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Risk Management

3 Ways You Can Categorize Project Risks

So you’ve compiled a list of possible project risks. It’s long and thorough, but it’s a bit too long on its own. Categorizing these risks would be the best plan of attack to get them under control, but how would you go about categorizing them? Have no fear. In a post for Project Management Tips, Elizabeth Harrin has you covered with three different ways to manage your list: Categorize by nature Categorize by level Categorize …

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5 Easy Steps to Maximize Project Management Failure

Doing well at project management is hard. There is just so much to do and to do it well takes time and effort. But being terrible at it can be so much easier to pull off. In an article from CIO Australia, Colin Ellis lays out the blueprint for failure in five easy steps: Set unrealistic targets. Ensure senior managers don’t have time for governance. Skip planning. Invest in processes but not leadership. Make everyone project …

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Simplicity: What’s Left When You Ignore Everything Else

Have you ever stopped at the supermarket to reflect on the constantly improving state of the art in maximizing grain yield per acre? Of course not. You simply grab a loaf of bread, glance at the “Sell by” date, and put it in your cart. You don’t feel a sense of gratitude that you and your family probably won’t die of starvation, as was so common for earlier generations. You don’t feel a sense of …

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10 Things We Aren’t Doing Enough in Project Management

In project management, critical processes can start to feel like chores, so they do not always get fully implemented. Of course, the problem here is that they are not chores–they are critical processes. In an article for Project Times, Bola Adesope shares what he uncovered from studying project management in the African market, finding that the following important aspects are often absent in the projects: Project charter Project governance structure Physical sign-offs Proper and adequate scope …

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5 Simple Reasons Why Project Management Processes Fail

Not all project processes are created equal. Too often, processes are created and adopted just for the sake of having them, as if it is a box to be checked off. This of course defeats the purpose, and projects that have to crawl through the swamp of inefficient processes might be worse off than the ones that have no processes at all. Could your project processes use a leg up? In a post for the …

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5 Key Reasons Why Some Projects Succeed and Some Don’t

Project success rates are finally on the rise, but success rates are historically so bad in the first place that it is not quite cause for celebration yet. The reality is projects keep failing, and businesses keep scratching their heads at the swamp of reasons for it. In an article for Project Times, Brad Egeland shares five underlying factors of project success that can make all the difference: Proper planning Close budget oversight Project team …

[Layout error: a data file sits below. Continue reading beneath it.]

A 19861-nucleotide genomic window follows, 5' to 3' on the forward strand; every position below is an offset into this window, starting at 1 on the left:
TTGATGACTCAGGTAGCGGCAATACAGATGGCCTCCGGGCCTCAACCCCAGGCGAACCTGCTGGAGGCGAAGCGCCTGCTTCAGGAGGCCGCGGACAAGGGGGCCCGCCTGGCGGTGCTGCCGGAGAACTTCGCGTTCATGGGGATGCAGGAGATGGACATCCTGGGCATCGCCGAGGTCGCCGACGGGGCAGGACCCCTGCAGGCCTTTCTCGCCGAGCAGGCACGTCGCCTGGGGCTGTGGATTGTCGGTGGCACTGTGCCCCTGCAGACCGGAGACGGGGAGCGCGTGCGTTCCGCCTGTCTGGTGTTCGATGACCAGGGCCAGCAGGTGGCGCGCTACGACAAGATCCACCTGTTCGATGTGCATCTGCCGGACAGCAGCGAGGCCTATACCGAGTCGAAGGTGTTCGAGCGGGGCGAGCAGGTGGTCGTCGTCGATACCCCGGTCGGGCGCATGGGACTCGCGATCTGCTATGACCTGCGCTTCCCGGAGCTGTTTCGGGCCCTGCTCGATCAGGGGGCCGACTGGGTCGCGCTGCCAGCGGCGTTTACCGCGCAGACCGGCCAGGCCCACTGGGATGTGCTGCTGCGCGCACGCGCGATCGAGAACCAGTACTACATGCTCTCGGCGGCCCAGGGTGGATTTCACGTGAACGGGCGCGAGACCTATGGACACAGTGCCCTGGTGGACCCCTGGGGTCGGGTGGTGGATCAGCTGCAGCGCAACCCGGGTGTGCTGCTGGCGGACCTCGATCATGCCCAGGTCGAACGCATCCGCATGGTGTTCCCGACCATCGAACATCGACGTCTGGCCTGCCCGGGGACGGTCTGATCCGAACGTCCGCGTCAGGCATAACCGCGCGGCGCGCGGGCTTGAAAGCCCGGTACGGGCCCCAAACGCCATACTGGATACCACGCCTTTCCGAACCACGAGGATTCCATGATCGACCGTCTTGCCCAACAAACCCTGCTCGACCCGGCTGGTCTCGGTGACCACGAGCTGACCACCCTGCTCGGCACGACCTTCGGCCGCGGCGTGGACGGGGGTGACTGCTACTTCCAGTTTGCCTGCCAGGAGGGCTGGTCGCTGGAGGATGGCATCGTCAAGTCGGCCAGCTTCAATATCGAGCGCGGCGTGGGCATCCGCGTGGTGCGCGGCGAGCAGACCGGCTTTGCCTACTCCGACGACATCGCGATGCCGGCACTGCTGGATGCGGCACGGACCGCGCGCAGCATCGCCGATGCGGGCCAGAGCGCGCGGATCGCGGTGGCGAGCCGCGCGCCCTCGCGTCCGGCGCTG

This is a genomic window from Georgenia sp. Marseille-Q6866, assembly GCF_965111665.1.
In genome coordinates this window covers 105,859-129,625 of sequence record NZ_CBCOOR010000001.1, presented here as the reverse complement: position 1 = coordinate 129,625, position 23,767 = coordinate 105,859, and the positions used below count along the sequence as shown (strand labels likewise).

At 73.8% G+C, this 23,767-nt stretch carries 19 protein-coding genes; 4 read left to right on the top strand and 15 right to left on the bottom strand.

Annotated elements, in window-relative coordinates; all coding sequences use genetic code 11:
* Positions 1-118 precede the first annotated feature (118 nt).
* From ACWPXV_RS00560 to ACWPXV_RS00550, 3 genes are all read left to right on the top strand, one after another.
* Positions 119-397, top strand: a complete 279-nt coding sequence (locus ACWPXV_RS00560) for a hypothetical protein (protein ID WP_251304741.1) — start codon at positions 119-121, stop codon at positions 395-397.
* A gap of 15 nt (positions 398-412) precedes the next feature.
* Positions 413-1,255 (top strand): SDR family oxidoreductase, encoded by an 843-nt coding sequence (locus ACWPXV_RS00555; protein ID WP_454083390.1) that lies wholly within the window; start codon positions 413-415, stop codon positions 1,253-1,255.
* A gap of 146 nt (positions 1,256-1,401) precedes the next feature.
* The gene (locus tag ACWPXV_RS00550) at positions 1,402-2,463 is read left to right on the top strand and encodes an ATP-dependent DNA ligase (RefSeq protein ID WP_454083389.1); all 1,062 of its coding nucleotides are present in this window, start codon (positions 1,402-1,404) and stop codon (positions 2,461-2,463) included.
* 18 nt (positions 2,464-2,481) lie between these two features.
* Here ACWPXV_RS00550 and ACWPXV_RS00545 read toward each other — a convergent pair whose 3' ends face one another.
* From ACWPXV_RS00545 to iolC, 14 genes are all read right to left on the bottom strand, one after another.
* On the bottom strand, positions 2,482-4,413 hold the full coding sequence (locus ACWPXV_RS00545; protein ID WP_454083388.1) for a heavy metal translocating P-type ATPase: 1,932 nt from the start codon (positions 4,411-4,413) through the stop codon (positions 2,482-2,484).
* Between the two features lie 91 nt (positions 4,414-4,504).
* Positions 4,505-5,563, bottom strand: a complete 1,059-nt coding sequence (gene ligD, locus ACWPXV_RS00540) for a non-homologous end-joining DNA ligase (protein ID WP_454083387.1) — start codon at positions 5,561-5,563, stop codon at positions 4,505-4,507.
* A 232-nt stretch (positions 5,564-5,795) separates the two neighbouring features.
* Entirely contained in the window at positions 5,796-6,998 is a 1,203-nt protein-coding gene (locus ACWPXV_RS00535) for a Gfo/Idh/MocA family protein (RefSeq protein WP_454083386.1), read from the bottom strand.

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3 Steps to Communicate Project Risks

A cockroach just skittered across the living room. Is it a lone wolf or the first sign of infestation? And how do you tell the family about this potential mega crisis? Problems of equal magnitude infest project risk management. In a post at the Project Risk Coach, Harry Hall gives three simple steps for communicating project risks effectively to stakeholders: Understand stakeholder needs and preferences. Analyze your risks. Communicate the risks. Treating Vermin First of …

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3 Problems That Let the Air Out of Effective Incremental Change

The advent of agile and related principles brought incremental change and development into the mainstream in business. There are right and wrong ways to approach incremental change though. In a concise post at his blog, Tom Cagley highlights three ways that incremental change can go wrong: Too much “upheaval” spurred by numerous incremental changes can foster resistance. People lose focus due to the incremental nature. Continuous process improvement requires more active scope management. Change Your …

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How Do You Respond to Project Conflicts?

If your default reaction to conflict is to bop someone on the nose, then you are not reading this article—because you are in prison. What can the rest of you non-prison-dwelling workers do to alleviate project conflict? In a post at the Project Risk Coach, Harry Hall shares some quick and simple answers. Blitzkrieg Bop Conflicts can arise for many reasons. Seven main categories of conflict sources identified in the past include the following: schedules, …

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3 Reasons Great Six Sigma Project Teams Still Fail

Six Sigma at many organizations is a measure of quality to strive for near perfection. It is a disciplined, data-driven approach that eliminates defects in any process, from manufacturing to transactional, and from product to service. However, this doesn’t necessarily mean that, as long as organizations implement it, they’re all going to succeed and provide the best services or products. In fact, if your team doesn’t know how to handle it properly, failure is only …

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